Antoine Monnoyer, 1710-20
The Victoria & Albert Museum
For a painted mirror such as this to survive for centuries is nothing short of miraculous. The mirror glass is fragile and the surface paint easily chipped or stripped away during cleaning. Furthermore, such mirrors were often built into an interior and many examples were destroyed when the room was altered or redecorated.
This mirror is the work of the French artist Antoine Monnoyer who was born in 1672--the son of the artist Jean Baptiste Monnoyer, who worked for Louis XIV. Coming to England in 1683, the Monnoyers, both father and son, painted flowers from all seasons of the year, achieving a decorative effect that would have been impossible with fresh-cut flowers. According to the V&A, “Jean Baptiste did a mirror closet at Kensington Palace for Mary II. Apparently she was so fascinated by his skill that she watched him while he worked.”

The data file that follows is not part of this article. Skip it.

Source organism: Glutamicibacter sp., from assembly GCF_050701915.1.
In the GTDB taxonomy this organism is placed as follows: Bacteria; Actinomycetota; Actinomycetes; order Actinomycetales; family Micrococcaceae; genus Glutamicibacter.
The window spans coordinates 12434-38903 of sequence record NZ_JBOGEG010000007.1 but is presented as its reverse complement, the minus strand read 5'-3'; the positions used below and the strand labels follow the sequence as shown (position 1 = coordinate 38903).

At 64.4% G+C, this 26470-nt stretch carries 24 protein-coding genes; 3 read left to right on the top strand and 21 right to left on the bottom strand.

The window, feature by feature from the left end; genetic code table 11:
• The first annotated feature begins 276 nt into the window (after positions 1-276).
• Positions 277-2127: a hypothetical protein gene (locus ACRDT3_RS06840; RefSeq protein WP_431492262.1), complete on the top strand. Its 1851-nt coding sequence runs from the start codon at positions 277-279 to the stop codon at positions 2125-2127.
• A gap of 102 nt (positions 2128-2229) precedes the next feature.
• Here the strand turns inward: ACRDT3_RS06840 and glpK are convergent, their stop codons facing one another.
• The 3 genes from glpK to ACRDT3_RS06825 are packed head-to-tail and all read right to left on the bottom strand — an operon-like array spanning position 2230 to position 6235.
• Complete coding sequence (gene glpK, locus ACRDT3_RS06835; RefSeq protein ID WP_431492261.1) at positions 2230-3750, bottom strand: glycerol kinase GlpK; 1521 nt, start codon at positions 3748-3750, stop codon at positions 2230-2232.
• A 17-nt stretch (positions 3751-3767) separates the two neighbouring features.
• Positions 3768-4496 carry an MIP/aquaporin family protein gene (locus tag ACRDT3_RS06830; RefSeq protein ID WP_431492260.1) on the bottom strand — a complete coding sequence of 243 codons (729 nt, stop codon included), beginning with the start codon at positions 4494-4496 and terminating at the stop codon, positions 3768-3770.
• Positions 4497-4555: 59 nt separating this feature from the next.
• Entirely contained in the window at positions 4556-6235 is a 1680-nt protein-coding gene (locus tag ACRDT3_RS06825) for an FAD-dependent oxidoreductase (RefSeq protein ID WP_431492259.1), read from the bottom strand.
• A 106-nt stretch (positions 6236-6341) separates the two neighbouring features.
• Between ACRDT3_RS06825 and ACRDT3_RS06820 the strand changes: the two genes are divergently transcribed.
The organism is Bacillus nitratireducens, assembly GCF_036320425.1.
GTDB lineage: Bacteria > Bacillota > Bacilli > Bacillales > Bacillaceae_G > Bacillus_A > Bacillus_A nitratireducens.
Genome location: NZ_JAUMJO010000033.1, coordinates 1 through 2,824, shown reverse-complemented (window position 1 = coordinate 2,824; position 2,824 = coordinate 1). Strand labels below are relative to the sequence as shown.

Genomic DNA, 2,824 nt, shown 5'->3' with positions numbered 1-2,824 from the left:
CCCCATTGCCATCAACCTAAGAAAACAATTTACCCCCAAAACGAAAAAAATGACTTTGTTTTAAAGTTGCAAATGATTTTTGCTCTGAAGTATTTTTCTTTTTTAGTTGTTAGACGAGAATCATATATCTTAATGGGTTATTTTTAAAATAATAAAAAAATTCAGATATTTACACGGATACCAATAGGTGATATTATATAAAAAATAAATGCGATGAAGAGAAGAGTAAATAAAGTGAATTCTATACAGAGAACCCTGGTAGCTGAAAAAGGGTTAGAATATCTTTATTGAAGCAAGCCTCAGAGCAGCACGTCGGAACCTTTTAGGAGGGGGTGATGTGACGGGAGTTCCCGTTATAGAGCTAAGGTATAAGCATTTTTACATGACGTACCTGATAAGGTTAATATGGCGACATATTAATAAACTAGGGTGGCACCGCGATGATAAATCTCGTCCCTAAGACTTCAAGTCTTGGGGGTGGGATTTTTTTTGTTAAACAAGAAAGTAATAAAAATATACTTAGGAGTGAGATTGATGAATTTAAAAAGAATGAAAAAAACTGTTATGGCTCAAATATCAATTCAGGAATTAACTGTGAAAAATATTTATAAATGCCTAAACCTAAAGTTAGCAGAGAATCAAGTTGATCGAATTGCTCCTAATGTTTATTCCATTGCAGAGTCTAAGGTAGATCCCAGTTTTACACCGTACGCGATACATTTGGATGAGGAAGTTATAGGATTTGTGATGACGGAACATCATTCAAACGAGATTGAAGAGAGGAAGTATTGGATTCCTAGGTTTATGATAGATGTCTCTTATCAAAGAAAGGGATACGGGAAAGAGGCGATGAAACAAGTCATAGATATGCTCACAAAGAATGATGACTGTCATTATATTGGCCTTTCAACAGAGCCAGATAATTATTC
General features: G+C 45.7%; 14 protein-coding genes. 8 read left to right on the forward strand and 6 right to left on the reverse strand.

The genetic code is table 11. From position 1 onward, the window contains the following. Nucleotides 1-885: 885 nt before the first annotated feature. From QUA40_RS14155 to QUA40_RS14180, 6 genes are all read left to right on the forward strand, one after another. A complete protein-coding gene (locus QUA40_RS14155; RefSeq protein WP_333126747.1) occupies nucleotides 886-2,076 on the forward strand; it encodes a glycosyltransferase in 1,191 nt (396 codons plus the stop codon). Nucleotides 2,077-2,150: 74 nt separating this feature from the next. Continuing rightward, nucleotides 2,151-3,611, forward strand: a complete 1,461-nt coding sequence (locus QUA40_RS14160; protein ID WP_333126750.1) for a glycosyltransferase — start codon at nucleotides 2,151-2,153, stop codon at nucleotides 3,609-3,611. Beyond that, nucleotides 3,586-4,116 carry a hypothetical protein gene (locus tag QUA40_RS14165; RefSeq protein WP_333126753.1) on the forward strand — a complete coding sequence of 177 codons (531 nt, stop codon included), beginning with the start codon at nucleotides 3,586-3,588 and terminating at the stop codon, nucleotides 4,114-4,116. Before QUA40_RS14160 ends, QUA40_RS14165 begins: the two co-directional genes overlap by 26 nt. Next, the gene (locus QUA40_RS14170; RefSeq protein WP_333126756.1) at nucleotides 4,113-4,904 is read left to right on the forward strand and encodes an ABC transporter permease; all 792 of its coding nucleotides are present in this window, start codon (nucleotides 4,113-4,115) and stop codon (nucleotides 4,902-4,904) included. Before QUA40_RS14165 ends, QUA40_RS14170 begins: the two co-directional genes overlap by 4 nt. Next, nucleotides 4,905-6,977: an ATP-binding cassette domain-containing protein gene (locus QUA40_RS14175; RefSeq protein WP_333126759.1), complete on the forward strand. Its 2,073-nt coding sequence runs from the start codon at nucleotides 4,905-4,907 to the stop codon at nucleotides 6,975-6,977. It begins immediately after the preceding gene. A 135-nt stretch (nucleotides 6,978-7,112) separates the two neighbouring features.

This mirror was painted in England and includes the coat of arms of the Duncombe Family, thought it is speculated that this was probably added later. This example may have been an overmantel in a room which was thickly hung with tapestries.
Queen Mary, consort of King George V, was a fan of this style of mirror and, as such, hoped to restore the similarly-painted mirror closets at Kensington Palace. She ordered such fashionable painted glass to be installed, but it does not survive.